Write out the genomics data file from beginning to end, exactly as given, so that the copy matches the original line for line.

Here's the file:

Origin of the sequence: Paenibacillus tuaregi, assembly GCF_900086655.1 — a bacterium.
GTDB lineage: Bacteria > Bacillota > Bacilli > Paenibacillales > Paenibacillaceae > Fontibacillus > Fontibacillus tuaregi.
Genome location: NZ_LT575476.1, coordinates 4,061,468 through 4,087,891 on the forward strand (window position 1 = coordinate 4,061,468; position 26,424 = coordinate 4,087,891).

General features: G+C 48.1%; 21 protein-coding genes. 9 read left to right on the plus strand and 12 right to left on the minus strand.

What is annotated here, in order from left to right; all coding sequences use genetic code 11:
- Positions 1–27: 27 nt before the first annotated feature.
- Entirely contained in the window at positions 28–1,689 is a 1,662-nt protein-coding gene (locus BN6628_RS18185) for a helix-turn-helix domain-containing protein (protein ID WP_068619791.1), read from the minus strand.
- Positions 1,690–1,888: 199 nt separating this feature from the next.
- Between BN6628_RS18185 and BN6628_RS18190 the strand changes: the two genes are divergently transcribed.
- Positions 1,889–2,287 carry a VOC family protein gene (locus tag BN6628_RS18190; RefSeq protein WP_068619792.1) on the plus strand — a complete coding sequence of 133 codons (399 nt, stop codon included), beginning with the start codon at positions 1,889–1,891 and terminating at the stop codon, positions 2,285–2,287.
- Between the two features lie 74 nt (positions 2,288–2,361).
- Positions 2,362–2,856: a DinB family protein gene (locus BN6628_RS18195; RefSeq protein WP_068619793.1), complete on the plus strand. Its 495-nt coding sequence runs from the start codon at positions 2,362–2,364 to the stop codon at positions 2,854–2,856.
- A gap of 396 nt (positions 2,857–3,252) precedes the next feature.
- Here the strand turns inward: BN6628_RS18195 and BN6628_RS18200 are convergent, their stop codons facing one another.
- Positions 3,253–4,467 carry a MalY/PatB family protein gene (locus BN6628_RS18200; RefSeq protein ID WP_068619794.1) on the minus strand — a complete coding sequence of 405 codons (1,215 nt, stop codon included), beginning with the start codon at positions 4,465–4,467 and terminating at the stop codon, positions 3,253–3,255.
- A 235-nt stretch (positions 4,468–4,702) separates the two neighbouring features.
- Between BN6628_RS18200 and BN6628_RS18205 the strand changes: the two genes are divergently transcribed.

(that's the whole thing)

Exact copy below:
Origin of the sequence: Paenibacillus tuaregi, assembly GCF_900086655.1 — a bacterium.
GTDB lineage: Bacteria > Bacillota > Bacilli > Paenibacillales > Paenibacillaceae > Fontibacillus > Fontibacillus tuaregi.
Genome location: NZ_LT575476.1, coordinates 4,061,468 through 4,087,891 on the forward strand (window position 1 = coordinate 4,061,468; position 26,424 = coordinate 4,087,891).

General features: G+C 48.1%; 21 protein-coding genes. 9 read left to right on the plus strand and 12 right to left on the minus strand.

What is annotated here, in order from left to right; all coding sequences use genetic code 11:
- Positions 1–27: 27 nt before the first annotated feature.
- Entirely contained in the window at positions 28–1,689 is a 1,662-nt protein-coding gene (locus BN6628_RS18185) for a helix-turn-helix domain-containing protein (protein ID WP_068619791.1), read from the minus strand.
- Positions 1,690–1,888: 199 nt separating this feature from the next.
- Between BN6628_RS18185 and BN6628_RS18190 the strand changes: the two genes are divergently transcribed.
- Positions 1,889–2,287 carry a VOC family protein gene (locus tag BN6628_RS18190; RefSeq protein WP_068619792.1) on the plus strand — a complete coding sequence of 133 codons (399 nt, stop codon included), beginning with the start codon at positions 1,889–1,891 and terminating at the stop codon, positions 2,285–2,287.
- Between the two features lie 74 nt (positions 2,288–2,361).
- Positions 2,362–2,856: a DinB family protein gene (locus BN6628_RS18195; RefSeq protein WP_068619793.1), complete on the plus strand. Its 495-nt coding sequence runs from the start codon at positions 2,362–2,364 to the stop codon at positions 2,854–2,856.
- A gap of 396 nt (positions 2,857–3,252) precedes the next feature.
- Here the strand turns inward: BN6628_RS18195 and BN6628_RS18200 are convergent, their stop codons facing one another.
- Positions 3,253–4,467 carry a MalY/PatB family protein gene (locus BN6628_RS18200; RefSeq protein ID WP_068619794.1) on the minus strand — a complete coding sequence of 405 codons (1,215 nt, stop codon included), beginning with the start codon at positions 4,465–4,467 and terminating at the stop codon, positions 3,253–3,255.
- A 235-nt stretch (positions 4,468–4,702) separates the two neighbouring features.
- Between BN6628_RS18200 and BN6628_RS18205 the strand changes: the two genes are divergently transcribed.